Radiation Treatment

This is a treatment that uses x-rays or gamma rays to treat cancer. Having this done on your pelvic (hip) area may damage your rectal tissues and blood vessels, causing proctitis. Proctitis caused by radiation may occur for a period of three months after your treatment. Chronic radiation proctitis (CRP) may occur months or years after your treatment.

Clinical Features

Early symptoms can develop during the first or second week of radiation therapy. Nausea and vomiting are seen with upper abdominal radiation therapy as opposed to pelvic radiation. Involvement of small intestine leads to abdominal cramps, nausea, and watery diarrhoea. Large intestinal irradiation leads to diarrhoea, tenesmus, mucoid rectal discharge, and rectal bleeding if ulceration is present. However, many patients remain symptom free even with mucosal ulceration.

The late symptoms appear at an interval range of 3 months to 10 years. The most common symptom with small intestinal radiation damage is colicky abdominal pain, nausea, vomiting, and small intestinal obstruction can also occur. If the ileum is extensively involved, malabsorption may be prominent. Patients with chronic radiation injury of rectum will have symptoms of proctitis, including tenesmus, mucoid rectal discharge, bleeding from rectum, constipation , loss of sphincter control and rarely fistulous tract into adjacent organs or bowel obstruction.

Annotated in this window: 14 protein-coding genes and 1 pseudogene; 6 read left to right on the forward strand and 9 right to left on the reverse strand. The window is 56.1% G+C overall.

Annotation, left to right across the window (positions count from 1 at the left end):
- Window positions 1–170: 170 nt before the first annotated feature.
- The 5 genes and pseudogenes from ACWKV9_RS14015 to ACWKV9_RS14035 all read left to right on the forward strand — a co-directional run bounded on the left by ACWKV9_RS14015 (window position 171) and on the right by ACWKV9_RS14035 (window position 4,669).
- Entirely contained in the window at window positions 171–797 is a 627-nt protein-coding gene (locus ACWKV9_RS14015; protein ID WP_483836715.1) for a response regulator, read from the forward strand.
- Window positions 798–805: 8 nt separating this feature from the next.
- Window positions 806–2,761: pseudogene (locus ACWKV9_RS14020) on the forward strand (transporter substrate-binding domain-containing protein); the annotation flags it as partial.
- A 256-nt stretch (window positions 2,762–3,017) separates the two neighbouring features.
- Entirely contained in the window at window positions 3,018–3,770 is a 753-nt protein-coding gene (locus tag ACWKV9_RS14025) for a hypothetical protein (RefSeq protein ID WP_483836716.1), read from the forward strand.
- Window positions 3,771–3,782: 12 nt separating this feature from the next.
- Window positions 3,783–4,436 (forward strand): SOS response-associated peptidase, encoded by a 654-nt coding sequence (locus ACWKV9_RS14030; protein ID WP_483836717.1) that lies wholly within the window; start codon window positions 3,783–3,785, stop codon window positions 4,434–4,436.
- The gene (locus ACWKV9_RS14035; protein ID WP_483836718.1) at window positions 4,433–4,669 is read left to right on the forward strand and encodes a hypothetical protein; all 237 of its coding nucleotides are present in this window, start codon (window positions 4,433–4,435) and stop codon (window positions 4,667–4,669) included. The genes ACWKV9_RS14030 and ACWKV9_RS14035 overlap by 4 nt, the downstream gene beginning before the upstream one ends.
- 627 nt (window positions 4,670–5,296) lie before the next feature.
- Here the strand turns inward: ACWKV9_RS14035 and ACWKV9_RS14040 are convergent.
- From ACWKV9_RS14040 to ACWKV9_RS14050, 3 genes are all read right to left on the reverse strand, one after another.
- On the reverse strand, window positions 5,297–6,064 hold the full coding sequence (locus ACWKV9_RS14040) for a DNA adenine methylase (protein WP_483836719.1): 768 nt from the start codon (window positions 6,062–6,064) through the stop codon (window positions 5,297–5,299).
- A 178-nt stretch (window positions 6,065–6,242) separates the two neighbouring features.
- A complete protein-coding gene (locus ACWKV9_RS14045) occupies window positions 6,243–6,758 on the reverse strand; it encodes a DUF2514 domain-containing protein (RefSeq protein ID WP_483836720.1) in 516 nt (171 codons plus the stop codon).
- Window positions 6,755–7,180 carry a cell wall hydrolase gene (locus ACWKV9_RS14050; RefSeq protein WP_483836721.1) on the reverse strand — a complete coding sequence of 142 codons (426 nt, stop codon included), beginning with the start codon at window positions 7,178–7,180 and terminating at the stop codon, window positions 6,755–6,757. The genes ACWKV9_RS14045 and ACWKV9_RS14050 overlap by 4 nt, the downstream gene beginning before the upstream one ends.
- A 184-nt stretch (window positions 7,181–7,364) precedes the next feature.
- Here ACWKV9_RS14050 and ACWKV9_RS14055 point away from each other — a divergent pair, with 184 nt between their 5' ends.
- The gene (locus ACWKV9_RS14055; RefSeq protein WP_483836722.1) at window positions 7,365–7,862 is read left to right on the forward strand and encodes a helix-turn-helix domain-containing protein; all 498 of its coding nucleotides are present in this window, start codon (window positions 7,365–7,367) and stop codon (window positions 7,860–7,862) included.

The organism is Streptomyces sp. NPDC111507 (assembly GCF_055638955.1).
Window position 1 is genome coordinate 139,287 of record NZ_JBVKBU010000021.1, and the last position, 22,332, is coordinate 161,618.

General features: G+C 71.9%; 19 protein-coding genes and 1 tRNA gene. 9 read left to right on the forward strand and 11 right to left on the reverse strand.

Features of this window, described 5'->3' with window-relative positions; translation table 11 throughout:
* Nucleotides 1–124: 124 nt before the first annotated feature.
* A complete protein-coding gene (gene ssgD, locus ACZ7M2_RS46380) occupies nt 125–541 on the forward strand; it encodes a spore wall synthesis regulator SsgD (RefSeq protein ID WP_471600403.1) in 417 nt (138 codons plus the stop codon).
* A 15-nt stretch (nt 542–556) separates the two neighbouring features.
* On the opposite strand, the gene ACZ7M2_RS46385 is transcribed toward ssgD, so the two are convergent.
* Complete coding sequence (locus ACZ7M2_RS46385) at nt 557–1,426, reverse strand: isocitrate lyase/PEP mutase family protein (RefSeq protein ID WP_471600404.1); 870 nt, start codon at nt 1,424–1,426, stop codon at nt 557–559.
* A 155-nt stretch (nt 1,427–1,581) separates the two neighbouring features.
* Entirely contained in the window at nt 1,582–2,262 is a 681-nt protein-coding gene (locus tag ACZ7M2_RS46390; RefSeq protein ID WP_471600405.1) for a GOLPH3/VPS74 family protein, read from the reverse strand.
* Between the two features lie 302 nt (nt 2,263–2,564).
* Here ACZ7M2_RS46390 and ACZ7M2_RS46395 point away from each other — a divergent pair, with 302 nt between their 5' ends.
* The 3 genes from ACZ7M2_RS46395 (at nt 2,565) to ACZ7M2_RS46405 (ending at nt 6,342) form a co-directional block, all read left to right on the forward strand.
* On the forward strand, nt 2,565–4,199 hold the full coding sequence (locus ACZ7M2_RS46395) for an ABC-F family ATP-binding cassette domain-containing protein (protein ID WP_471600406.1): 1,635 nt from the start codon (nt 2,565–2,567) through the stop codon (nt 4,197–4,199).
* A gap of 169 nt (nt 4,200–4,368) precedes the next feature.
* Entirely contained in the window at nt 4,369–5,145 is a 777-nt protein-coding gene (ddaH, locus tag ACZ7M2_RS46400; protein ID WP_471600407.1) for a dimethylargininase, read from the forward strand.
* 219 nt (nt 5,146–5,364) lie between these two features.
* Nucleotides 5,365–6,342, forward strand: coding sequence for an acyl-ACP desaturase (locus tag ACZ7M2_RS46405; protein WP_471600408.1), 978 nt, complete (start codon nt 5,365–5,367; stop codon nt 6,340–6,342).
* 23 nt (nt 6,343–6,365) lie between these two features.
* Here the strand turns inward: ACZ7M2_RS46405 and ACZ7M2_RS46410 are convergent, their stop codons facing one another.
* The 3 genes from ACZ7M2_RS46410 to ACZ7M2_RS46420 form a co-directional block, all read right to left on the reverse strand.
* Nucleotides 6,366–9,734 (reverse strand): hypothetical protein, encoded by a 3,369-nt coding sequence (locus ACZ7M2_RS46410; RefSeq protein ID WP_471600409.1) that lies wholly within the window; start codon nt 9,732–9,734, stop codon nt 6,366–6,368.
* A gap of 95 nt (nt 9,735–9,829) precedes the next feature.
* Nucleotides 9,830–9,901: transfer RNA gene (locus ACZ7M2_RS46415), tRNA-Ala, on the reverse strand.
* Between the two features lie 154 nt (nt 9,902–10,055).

Treatment

High failure rates with conventional Treatment led to the use of HBO therapy, which has been shown in clinical trials to reverse the damaging effects of radiation. Chronic radiation complications result from scarring and narrowing of blood vessels within the area, which received the treatment. This therapy causes more oxygen to reach these damaged areas allowing tissue to grow new blood vessels and heal. It has been used successfully for years in the treatment of these injuries and others such as radiation enteritis and radiation cystitis.

References